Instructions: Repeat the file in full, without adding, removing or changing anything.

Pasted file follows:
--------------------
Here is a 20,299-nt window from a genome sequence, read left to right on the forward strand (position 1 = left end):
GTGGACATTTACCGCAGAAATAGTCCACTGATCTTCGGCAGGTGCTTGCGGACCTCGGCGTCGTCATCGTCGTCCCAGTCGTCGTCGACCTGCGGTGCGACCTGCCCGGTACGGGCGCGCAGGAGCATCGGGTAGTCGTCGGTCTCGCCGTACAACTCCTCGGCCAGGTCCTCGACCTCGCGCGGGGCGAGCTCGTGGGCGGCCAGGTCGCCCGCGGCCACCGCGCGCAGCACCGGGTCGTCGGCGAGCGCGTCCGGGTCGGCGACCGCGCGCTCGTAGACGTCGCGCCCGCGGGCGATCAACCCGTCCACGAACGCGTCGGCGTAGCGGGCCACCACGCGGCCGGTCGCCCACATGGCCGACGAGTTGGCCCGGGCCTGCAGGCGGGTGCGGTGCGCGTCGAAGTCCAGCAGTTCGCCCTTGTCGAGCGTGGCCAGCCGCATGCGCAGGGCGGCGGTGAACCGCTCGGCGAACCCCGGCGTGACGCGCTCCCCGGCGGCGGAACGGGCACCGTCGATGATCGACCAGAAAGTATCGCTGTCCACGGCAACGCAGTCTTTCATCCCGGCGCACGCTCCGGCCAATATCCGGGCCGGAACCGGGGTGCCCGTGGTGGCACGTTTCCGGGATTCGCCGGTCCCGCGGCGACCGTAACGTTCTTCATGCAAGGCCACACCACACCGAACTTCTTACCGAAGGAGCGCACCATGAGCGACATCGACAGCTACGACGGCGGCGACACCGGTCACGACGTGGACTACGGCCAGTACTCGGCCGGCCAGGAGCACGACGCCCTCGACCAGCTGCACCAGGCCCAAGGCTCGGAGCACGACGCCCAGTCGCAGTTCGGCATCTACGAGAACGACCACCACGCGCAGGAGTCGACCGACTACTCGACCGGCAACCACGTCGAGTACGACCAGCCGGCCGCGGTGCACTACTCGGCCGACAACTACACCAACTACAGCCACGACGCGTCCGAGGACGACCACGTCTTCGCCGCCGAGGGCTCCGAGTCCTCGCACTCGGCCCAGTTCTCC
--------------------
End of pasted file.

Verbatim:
Here is a 20,299-nt window from a genome sequence, read left to right on the forward strand (position 1 = left end):
GTGGACATTTACCGCAGAAATAGTCCACTGATCTTCGGCAGGTGCTTGCGGACCTCGGCGTCGTCATCGTCGTCCCAGTCGTCGTCGACCTGCGGTGCGACCTGCCCGGTACGGGCGCGCAGGAGCATCGGGTAGTCGTCGGTCTCGCCGTACAACTCCTCGGCCAGGTCCTCGACCTCGCGCGGGGCGAGCTCGTGGGCGGCCAGGTCGCCCGCGGCCACCGCGCGCAGCACCGGGTCGTCGGCGAGCGCGTCCGGGTCGGCGACCGCGCGCTCGTAGACGTCGCGCCCGCGGGCGATCAACCCGTCCACGAACGCGTCGGCGTAGCGGGCCACCACGCGGCCGGTCGCCCACATGGCCGACGAGTTGGCCCGGGCCTGCAGGCGGGTGCGGTGCGCGTCGAAGTCCAGCAGTTCGCCCTTGTCGAGCGTGGCCAGCCGCATGCGCAGGGCGGCGGTGAACCGCTCGGCGAACCCCGGCGTGACGCGCTCCCCGGCGGCGGAACGGGCACCGTCGATGATCGACCAGAAAGTATCGCTGTCCACGGCAACGCAGTCTTTCATCCCGGCGCACGCTCCGGCCAATATCCGGGCCGGAACCGGGGTGCCCGTGGTGGCACGTTTCCGGGATTCGCCGGTCCCGCGGCGACCGTAACGTTCTTCATGCAAGGCCACACCACACCGAACTTCTTACCGAAGGAGCGCACCATGAGCGACATCGACAGCTACGACGGCGGCGACACCGGTCACGACGTGGACTACGGCCAGTACTCGGCCGGCCAGGAGCACGACGCCCTCGACCAGCTGCACCAGGCCCAAGGCTCGGAGCACGACGCCCAGTCGCAGTTCGGCATCTACGAGAACGACCACCACGCGCAGGAGTCGACCGACTACTCGACCGGCAACCACGTCGAGTACGACCAGCCGGCCGCGGTGCACTACTCGGCCGACAACTACACCAACTACAGCCACGACGCGTCCGAGGACGACCACGTCTTCGCCGCCGAGGGCTCCGAGTCCTCGCACTCGGCCCAGTTCTCC